When it gets to this point, there’s a huge investment in money, too. If they were good, your parents probably planned for retirement, but like a lot of people they probably didn’t plan on becoming senile pod people who only resemble the parents you knew. Think you don’t recognize them? They certainly no longer even recognize you. I’d guess they couldn’t remember what peas were, whether they were tasty, or why in general they shouldn’t be thrown against the wall.

Let’s be reasonable, most people (myself included) don’t or can’t conceive of their own death. This even truer of their own decrepitude. In which case, they just don’t plan for it. Medical science will get them through it, or it will never happen to them, they think. Meanwhile they’ve boarded the express train to foggy fogey town with no hotel reservations or baggage.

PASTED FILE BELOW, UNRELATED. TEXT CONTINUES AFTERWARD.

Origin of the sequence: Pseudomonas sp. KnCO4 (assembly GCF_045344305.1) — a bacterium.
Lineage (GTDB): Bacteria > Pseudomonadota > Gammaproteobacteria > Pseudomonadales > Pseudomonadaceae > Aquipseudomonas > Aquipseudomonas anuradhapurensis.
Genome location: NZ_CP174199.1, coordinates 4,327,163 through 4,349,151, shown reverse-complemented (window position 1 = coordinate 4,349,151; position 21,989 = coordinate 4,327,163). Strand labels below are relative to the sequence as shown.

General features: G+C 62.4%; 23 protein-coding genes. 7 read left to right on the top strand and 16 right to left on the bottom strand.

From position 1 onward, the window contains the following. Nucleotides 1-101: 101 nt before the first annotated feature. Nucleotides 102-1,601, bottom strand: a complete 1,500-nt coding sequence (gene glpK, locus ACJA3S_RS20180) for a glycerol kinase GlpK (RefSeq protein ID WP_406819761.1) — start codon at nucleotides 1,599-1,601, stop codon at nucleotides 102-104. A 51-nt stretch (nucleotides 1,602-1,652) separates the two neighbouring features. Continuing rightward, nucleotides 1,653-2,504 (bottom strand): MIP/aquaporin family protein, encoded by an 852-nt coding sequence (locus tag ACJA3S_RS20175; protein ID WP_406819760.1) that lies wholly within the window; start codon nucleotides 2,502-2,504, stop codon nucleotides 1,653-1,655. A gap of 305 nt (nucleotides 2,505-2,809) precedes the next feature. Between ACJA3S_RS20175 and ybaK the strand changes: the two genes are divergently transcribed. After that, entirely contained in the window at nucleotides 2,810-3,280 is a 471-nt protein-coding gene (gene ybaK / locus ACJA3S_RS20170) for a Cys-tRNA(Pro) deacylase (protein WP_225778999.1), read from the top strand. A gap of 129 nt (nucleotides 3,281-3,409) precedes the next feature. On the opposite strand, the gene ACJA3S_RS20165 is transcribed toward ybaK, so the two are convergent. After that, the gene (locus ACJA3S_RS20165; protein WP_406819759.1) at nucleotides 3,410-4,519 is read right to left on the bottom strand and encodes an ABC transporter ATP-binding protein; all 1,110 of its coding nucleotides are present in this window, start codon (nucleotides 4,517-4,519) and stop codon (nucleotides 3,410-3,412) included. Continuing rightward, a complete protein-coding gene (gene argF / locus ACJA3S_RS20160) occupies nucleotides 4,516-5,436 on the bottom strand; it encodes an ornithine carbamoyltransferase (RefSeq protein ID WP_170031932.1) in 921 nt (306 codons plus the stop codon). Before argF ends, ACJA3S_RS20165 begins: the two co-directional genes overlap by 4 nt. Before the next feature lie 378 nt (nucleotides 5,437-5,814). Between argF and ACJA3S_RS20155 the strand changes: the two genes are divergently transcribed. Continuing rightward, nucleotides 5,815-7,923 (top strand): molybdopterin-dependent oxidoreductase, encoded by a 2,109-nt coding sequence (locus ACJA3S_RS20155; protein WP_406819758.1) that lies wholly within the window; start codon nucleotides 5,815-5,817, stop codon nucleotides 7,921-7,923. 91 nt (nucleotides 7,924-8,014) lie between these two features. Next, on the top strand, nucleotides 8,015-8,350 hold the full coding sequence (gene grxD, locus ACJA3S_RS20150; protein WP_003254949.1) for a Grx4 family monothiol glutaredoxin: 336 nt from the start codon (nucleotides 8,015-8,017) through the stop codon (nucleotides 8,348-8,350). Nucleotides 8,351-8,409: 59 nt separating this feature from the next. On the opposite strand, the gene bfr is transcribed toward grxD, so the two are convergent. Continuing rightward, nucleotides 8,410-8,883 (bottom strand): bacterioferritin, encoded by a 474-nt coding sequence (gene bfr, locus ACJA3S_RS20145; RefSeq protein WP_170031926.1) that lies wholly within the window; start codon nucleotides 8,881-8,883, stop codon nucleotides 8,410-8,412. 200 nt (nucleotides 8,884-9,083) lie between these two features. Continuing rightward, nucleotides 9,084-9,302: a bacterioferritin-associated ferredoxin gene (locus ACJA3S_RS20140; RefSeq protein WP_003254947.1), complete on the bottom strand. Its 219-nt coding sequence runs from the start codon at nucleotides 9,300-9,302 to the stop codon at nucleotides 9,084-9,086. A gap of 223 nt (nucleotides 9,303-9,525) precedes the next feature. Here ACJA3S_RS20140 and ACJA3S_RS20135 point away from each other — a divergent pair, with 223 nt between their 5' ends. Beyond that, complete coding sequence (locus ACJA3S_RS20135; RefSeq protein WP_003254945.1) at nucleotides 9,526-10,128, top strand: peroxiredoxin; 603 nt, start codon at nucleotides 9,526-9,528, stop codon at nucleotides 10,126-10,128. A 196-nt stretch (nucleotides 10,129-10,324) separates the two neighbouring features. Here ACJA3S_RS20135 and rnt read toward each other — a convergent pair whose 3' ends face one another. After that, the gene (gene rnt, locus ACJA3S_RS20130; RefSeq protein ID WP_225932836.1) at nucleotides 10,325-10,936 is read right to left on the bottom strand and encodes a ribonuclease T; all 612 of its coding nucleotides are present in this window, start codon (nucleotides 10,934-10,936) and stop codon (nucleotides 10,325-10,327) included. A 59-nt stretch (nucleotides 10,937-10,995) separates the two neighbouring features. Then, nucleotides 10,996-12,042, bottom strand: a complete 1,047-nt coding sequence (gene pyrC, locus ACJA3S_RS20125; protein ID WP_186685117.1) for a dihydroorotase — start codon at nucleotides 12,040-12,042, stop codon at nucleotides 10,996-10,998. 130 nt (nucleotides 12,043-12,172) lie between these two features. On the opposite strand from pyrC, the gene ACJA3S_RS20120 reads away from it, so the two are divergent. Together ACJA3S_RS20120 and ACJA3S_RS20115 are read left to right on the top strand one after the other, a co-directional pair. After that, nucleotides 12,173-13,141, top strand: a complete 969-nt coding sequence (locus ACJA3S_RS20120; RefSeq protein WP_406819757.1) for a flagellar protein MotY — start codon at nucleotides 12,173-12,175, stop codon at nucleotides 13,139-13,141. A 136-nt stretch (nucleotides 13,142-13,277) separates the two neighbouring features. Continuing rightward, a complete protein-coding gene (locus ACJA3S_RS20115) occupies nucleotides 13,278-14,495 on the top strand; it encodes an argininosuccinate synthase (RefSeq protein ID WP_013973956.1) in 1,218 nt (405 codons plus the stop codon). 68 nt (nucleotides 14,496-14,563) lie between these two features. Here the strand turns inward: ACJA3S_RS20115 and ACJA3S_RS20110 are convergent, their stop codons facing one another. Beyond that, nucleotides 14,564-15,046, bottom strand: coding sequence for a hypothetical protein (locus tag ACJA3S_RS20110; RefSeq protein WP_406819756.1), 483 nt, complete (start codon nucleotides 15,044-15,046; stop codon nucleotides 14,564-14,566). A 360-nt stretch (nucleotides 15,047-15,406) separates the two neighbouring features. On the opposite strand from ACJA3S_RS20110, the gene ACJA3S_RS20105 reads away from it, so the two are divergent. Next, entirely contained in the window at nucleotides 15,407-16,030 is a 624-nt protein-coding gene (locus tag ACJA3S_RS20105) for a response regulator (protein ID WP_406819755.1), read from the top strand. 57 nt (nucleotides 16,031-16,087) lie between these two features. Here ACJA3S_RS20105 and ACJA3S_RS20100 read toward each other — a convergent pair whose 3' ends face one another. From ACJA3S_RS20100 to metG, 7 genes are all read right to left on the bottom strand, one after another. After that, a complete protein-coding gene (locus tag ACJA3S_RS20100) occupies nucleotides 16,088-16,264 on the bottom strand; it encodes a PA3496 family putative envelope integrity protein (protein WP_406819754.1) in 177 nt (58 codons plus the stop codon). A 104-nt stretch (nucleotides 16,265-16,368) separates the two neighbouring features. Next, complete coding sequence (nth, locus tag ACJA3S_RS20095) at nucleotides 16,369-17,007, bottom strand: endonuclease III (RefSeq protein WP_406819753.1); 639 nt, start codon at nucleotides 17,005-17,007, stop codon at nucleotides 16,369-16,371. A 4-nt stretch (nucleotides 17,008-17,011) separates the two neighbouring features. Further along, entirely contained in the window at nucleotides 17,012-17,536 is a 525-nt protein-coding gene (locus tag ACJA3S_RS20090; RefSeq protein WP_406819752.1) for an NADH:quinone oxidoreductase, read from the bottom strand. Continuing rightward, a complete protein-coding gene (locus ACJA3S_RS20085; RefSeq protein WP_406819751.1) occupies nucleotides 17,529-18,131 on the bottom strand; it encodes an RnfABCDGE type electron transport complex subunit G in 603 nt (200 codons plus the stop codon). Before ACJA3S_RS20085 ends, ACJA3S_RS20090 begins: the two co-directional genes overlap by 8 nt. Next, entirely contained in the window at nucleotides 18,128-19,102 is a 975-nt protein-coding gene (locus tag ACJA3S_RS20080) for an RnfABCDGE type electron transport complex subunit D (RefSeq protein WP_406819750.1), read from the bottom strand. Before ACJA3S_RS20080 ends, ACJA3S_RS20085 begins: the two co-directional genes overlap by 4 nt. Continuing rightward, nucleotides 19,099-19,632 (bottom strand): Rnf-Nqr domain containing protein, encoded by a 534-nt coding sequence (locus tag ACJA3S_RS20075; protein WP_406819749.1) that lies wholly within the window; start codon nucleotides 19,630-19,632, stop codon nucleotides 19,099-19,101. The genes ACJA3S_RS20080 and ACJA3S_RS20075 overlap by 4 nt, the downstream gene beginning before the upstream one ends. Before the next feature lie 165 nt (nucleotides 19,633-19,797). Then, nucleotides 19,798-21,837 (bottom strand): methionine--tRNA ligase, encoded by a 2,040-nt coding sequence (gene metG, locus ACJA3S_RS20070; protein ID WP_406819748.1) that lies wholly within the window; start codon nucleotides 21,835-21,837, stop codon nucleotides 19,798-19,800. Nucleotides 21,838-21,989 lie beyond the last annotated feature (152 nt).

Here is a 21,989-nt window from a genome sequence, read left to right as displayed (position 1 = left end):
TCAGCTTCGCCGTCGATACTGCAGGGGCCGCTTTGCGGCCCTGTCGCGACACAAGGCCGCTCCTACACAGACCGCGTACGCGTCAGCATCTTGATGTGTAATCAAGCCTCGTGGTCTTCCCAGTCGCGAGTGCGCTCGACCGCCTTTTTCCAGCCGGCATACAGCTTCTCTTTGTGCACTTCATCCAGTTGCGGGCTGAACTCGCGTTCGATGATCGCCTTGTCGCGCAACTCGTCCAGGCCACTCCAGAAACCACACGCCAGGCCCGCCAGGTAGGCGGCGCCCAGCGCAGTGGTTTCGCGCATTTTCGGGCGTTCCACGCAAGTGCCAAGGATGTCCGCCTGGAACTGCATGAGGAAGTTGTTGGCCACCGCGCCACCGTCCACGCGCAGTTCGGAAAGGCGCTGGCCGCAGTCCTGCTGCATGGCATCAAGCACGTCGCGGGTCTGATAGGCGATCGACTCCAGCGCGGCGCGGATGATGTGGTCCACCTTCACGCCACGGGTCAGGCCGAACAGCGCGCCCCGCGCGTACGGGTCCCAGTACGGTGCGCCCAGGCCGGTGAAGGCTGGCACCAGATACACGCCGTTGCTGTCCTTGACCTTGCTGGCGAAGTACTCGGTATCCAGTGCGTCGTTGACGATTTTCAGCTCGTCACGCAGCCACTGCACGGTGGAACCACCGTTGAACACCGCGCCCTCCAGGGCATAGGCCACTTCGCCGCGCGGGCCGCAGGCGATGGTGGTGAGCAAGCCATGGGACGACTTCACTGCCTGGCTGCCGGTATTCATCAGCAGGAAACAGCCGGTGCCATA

buying tips2

You might make the argument that your parents should spend all of that dinner money on money market accounts and mutual funds, but it’s never going to amount to a lot of dough on their part. Certainly not enough to offset the cost of 24-hour in-home nursing care or an end-of-life run in a retirement community. According to the U.S. Census Bureau, two thirds of Americans aged 18-34 live more than 500 miles away from their parents. For the same demographic, parents see their children an average of twice a year.

Let’s assume you have modest taste and the reunited family of three goes out for steaks at a reasonably-priced chop house. A blooming onion, three porterhouse steaks with the trimmings, and a bottle of pinot noir (a cheap one from Uncle Louie’s Winery) will run you roughly $135 with tip. With the other scenario, you shell out that change and your parents put that money in a basic savings account for twenty years.

What do they end up with at the end? Slightly more than $8000. That’s certainly a nice chunk of money, but when you compare it to the annual cost of nursing home care ($70,000 according to the American Association of Retired Persons), it’s pretty much a given that spending that money on a good meal with you is a better investment.